Today’s knowledge quest started off with a focus on Blackadder. Specifically I had it in my mind to find out who wrote Baldrick’s infamous line “I have a cunning plan My Lord”, which so often preceded disaster by mere seconds.
Yet in a strange twist of fate, I ended up veering well and truly off course. And it’s all Wikipedia’s fault.
You see I was reading up on Baldrick when I came upon a suggestion one of the Tower of London ravens was named for the character. And while the inspiration doesn’t seem to have ever been formally acknowledged, it’s held to be true.
So clearly, ravens are a serious business at this most English of historical/tourist attractions. And I wanted to know why.
The answer lies back in the hands of time, with a legend that says the kingdom will fall if the birds ever leave. So Charles II, who ruled in the 1600s, decreed there must always be at least six in residence.
Responsibility for maintaining the status quo falls to someone called the Raven Master, whose responsibilities range from trimming their feathers to feeding them 6oz of raw meat and blood soaked bird formula biscuits every day.plus an egg once a week and an occasional rabbit (apparently the fur is good for them).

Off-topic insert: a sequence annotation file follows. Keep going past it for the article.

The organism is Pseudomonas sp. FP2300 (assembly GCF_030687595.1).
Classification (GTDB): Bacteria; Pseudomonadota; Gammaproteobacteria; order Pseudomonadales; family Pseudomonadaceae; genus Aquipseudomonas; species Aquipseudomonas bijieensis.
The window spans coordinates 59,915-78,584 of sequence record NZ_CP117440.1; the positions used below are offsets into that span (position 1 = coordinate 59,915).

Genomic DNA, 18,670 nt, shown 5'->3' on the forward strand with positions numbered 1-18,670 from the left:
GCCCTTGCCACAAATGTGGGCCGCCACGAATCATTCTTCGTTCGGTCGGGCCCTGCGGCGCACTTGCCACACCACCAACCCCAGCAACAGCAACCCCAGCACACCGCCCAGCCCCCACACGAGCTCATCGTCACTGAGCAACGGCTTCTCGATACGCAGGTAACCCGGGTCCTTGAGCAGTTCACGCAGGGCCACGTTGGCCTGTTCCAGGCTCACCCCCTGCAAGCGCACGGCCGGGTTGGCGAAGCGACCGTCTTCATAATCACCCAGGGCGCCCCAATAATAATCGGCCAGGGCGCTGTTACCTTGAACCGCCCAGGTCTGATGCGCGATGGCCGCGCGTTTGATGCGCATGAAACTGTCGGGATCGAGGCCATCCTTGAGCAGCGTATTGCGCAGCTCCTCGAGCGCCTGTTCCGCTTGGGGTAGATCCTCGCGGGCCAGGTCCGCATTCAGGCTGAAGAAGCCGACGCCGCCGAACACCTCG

You can read more about them here, but the current seven inhabitants – six and a spare – are as follows…
* Porsha (female)
* Hugine (female)
* Pearl (female)
* Erin (female)
* Merlin (female)
* Rocky (male)
* Munin (female)
Here’s a few other raven facts..
- The tower’s oldest ever raven resident was Jim Crow, who died at 44.
- Escapes are rare but do happen. One bird, appropriately called Grog, was last seen outside a pub in 1981.
- There are also occasional sackings such as George, who was let go in 1986 because he kept chewing on TV antennas. As you do.
And now for a moment of Baldrick.
“I’ve got a plan so cunning you could put a tail on it and call it a weasel.”